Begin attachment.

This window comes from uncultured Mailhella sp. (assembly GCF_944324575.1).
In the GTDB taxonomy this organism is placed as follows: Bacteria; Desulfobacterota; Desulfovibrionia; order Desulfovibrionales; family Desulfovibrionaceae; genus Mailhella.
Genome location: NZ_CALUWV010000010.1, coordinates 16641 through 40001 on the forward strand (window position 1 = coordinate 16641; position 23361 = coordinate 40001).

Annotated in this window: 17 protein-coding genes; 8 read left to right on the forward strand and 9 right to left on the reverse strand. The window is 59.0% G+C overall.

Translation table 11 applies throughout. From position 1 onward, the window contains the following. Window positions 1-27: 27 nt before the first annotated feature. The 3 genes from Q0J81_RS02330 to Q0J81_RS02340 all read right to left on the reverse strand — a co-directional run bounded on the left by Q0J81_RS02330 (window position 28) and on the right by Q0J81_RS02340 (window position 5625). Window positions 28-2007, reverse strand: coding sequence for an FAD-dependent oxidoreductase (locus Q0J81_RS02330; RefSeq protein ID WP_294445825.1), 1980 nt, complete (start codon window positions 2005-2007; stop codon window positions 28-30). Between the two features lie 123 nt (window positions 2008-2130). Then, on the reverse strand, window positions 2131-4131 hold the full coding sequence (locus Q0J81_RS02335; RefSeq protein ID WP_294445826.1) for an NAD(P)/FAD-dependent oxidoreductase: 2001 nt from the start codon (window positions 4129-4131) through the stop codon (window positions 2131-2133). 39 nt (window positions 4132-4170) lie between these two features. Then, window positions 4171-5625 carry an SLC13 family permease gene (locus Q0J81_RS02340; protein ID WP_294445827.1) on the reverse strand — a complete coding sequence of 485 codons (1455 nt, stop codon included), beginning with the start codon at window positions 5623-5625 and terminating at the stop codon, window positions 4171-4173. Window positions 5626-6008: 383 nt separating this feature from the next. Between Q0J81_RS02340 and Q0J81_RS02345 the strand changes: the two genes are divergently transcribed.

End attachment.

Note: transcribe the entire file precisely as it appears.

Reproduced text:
This window comes from uncultured Mailhella sp. (assembly GCF_944324575.1).
In the GTDB taxonomy this organism is placed as follows: Bacteria; Desulfobacterota; Desulfovibrionia; order Desulfovibrionales; family Desulfovibrionaceae; genus Mailhella.
Genome location: NZ_CALUWV010000010.1, coordinates 16641 through 40001 on the forward strand (window position 1 = coordinate 16641; position 23361 = coordinate 40001).

Annotated in this window: 17 protein-coding genes; 8 read left to right on the forward strand and 9 right to left on the reverse strand. The window is 59.0% G+C overall.

Translation table 11 applies throughout. From position 1 onward, the window contains the following. Window positions 1-27: 27 nt before the first annotated feature. The 3 genes from Q0J81_RS02330 to Q0J81_RS02340 all read right to left on the reverse strand — a co-directional run bounded on the left by Q0J81_RS02330 (window position 28) and on the right by Q0J81_RS02340 (window position 5625). Window positions 28-2007, reverse strand: coding sequence for an FAD-dependent oxidoreductase (locus Q0J81_RS02330; RefSeq protein ID WP_294445825.1), 1980 nt, complete (start codon window positions 2005-2007; stop codon window positions 28-30). Between the two features lie 123 nt (window positions 2008-2130). Then, on the reverse strand, window positions 2131-4131 hold the full coding sequence (locus Q0J81_RS02335; RefSeq protein ID WP_294445826.1) for an NAD(P)/FAD-dependent oxidoreductase: 2001 nt from the start codon (window positions 4129-4131) through the stop codon (window positions 2131-2133). 39 nt (window positions 4132-4170) lie between these two features. Then, window positions 4171-5625 carry an SLC13 family permease gene (locus Q0J81_RS02340; protein ID WP_294445827.1) on the reverse strand — a complete coding sequence of 485 codons (1455 nt, stop codon included), beginning with the start codon at window positions 5623-5625 and terminating at the stop codon, window positions 4171-4173. Window positions 5626-6008: 383 nt separating this feature from the next. Between Q0J81_RS02340 and Q0J81_RS02345 the strand changes: the two genes are divergently transcribed.